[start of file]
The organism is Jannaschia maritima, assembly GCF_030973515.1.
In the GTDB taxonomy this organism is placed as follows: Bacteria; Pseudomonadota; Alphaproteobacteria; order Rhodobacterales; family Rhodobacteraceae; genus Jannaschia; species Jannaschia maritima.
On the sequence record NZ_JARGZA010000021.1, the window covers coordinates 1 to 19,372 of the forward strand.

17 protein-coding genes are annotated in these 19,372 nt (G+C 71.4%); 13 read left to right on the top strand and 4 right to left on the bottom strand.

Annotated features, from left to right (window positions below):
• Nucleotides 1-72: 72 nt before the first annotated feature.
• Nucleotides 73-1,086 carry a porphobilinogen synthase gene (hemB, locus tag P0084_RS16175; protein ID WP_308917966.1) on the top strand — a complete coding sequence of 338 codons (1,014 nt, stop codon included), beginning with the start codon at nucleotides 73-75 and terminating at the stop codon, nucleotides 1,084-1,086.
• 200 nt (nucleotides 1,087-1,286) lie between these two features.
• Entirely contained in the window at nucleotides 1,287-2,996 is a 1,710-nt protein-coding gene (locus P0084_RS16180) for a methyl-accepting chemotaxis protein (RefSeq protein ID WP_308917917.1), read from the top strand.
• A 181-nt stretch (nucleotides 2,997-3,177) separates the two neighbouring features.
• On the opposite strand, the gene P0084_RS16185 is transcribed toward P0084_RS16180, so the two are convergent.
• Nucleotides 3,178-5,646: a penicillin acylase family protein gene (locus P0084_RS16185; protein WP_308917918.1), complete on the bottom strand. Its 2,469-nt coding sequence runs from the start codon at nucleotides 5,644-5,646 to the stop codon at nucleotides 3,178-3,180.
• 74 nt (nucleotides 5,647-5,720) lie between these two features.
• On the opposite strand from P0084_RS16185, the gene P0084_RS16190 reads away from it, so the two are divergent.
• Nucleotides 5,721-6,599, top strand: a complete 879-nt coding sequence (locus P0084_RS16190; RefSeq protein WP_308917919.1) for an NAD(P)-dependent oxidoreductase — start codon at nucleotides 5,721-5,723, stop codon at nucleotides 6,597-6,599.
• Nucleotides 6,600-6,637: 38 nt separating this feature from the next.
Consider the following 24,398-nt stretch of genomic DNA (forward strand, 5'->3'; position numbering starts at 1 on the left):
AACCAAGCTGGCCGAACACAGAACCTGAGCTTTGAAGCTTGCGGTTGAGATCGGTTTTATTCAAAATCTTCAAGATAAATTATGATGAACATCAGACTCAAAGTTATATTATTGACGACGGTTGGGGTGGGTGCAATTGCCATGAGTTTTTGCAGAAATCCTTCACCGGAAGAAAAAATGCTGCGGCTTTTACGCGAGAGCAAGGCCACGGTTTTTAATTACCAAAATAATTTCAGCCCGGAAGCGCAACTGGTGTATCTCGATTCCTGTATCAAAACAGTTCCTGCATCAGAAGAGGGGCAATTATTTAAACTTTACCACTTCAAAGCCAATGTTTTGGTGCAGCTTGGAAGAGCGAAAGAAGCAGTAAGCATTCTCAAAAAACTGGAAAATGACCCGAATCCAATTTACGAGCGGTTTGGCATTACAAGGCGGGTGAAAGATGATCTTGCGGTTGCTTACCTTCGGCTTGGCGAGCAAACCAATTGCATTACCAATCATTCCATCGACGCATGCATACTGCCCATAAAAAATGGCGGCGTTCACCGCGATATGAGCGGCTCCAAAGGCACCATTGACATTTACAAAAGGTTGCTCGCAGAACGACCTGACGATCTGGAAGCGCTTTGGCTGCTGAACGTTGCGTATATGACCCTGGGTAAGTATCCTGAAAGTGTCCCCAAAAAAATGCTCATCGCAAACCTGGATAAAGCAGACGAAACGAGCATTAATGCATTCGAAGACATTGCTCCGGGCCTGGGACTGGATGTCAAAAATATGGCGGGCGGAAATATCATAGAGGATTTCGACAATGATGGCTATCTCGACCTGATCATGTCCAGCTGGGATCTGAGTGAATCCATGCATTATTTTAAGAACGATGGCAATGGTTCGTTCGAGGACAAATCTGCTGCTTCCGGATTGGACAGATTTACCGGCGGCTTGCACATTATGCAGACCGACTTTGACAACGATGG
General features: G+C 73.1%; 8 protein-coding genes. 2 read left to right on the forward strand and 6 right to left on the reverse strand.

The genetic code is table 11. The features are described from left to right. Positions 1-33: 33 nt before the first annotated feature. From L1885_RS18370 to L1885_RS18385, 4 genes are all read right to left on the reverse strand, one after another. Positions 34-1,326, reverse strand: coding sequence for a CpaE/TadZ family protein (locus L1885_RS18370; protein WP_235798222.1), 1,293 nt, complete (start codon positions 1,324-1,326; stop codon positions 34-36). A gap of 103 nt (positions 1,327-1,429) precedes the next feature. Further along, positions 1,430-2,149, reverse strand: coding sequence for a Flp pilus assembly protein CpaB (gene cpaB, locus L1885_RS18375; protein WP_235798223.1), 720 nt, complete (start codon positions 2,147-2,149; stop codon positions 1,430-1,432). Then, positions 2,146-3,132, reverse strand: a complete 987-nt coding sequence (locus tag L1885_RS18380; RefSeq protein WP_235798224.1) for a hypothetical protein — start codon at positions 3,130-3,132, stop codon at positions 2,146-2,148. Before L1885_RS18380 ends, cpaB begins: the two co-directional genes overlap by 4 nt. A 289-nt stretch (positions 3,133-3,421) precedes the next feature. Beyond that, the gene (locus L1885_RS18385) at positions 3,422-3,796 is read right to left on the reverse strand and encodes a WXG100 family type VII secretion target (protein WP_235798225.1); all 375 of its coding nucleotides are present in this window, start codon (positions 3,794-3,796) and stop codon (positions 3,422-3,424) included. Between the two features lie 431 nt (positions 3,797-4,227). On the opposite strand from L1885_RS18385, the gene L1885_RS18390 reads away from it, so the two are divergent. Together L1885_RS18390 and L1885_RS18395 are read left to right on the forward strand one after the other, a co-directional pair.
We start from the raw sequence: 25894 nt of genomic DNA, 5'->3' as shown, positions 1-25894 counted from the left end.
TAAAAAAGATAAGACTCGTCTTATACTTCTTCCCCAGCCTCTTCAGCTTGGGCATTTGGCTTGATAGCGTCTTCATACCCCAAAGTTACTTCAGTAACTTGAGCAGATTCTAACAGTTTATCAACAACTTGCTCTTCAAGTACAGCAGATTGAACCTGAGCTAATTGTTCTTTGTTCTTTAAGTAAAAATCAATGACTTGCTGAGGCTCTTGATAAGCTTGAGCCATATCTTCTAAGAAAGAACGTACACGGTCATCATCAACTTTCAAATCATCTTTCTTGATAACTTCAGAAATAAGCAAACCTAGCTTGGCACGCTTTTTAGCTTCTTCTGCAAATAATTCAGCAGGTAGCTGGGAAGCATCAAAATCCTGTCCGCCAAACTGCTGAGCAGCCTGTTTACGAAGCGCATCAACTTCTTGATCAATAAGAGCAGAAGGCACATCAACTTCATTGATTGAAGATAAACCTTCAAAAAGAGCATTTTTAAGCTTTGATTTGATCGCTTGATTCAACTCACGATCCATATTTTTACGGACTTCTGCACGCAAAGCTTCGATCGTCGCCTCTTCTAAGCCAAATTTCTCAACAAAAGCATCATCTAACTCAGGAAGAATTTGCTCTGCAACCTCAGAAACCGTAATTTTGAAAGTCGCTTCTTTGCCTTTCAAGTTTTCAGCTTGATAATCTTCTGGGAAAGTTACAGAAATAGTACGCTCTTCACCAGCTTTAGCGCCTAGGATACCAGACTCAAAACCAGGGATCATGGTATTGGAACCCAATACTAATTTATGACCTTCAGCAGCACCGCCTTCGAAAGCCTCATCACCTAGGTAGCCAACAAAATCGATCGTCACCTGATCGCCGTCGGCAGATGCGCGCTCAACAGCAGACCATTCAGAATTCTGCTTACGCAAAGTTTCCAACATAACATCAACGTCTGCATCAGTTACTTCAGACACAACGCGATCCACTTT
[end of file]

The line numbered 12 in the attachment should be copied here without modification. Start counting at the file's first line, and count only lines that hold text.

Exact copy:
• Nucleotides 3,178-5,646: a penicillin acylase family protein gene (locus P0084_RS16185; protein WP_308917918.1), complete on the bottom strand. Its 2,469-nt coding sequence runs from the start codon at nucleotides 5,644-5,646 to the stop codon at nucleotides 3,178-3,180.